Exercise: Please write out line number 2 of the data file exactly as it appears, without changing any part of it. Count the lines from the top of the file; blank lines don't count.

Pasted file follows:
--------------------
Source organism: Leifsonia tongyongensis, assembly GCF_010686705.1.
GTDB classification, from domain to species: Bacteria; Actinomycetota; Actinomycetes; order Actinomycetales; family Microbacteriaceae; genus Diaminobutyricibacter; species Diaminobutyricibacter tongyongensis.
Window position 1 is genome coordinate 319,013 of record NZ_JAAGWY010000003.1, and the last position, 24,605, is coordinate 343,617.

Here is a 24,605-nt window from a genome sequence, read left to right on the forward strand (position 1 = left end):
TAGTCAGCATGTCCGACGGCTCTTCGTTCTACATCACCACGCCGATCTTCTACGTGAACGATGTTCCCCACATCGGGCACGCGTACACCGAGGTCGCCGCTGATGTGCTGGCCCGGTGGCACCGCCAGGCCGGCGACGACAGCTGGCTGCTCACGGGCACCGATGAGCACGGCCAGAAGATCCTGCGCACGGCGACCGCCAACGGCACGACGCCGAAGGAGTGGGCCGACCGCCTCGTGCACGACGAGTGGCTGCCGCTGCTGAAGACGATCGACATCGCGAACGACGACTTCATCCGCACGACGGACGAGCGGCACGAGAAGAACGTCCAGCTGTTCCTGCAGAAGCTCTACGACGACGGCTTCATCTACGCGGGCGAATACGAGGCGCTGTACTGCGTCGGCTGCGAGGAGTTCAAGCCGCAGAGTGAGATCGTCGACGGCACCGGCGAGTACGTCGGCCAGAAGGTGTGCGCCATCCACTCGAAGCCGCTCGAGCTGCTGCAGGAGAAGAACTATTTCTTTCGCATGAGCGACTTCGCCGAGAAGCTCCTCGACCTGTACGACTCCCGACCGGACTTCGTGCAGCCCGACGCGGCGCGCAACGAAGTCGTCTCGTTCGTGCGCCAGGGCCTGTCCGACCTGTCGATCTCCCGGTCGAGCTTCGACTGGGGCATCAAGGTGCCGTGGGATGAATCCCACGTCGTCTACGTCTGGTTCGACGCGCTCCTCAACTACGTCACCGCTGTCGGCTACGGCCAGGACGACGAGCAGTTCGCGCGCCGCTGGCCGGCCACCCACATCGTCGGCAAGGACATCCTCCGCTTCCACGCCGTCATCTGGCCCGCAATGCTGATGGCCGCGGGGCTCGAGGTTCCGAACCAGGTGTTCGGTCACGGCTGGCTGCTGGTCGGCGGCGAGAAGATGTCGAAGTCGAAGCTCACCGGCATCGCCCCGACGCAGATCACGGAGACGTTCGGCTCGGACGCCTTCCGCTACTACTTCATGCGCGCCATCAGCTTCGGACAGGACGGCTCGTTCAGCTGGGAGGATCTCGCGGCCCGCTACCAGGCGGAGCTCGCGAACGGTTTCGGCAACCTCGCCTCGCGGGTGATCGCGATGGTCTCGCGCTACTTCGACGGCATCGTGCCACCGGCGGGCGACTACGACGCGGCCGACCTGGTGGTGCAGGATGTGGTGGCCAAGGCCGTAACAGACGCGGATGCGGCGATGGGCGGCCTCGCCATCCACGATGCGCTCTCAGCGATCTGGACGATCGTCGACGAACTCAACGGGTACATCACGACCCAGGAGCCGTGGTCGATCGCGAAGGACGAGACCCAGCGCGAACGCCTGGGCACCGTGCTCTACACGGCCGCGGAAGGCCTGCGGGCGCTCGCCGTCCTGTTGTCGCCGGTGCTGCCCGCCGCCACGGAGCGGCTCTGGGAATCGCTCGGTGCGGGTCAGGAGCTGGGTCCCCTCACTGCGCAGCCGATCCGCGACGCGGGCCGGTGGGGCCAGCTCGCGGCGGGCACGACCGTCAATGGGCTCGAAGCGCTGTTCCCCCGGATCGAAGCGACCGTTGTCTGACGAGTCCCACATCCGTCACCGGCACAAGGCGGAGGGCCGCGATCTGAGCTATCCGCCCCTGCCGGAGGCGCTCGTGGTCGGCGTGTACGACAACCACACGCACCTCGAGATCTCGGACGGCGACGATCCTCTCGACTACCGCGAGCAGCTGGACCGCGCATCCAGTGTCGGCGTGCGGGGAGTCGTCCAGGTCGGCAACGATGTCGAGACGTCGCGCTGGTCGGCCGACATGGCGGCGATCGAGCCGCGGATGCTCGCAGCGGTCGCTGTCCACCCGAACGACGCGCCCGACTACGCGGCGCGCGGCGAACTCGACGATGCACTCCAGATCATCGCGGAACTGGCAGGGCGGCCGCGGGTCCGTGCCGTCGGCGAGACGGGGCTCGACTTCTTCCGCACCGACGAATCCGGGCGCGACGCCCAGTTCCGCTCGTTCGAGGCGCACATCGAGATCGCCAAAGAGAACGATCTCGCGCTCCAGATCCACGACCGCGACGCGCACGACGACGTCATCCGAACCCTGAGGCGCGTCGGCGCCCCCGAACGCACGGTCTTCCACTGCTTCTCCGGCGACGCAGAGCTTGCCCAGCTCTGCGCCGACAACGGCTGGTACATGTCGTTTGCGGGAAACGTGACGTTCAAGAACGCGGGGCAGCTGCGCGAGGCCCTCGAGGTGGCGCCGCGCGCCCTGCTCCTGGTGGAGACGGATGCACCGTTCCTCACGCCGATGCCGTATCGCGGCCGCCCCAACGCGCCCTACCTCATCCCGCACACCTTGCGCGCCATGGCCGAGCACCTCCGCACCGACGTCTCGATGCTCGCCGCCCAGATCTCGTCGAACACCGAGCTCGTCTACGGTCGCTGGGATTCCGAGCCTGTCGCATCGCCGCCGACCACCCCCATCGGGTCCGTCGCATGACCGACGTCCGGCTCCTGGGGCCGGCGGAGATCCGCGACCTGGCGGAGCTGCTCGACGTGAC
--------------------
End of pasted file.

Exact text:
GTDB classification, from domain to species: Bacteria; Actinomycetota; Actinomycetes; order Actinomycetales; family Microbacteriaceae; genus Diaminobutyricibacter; species Diaminobutyricibacter tongyongensis.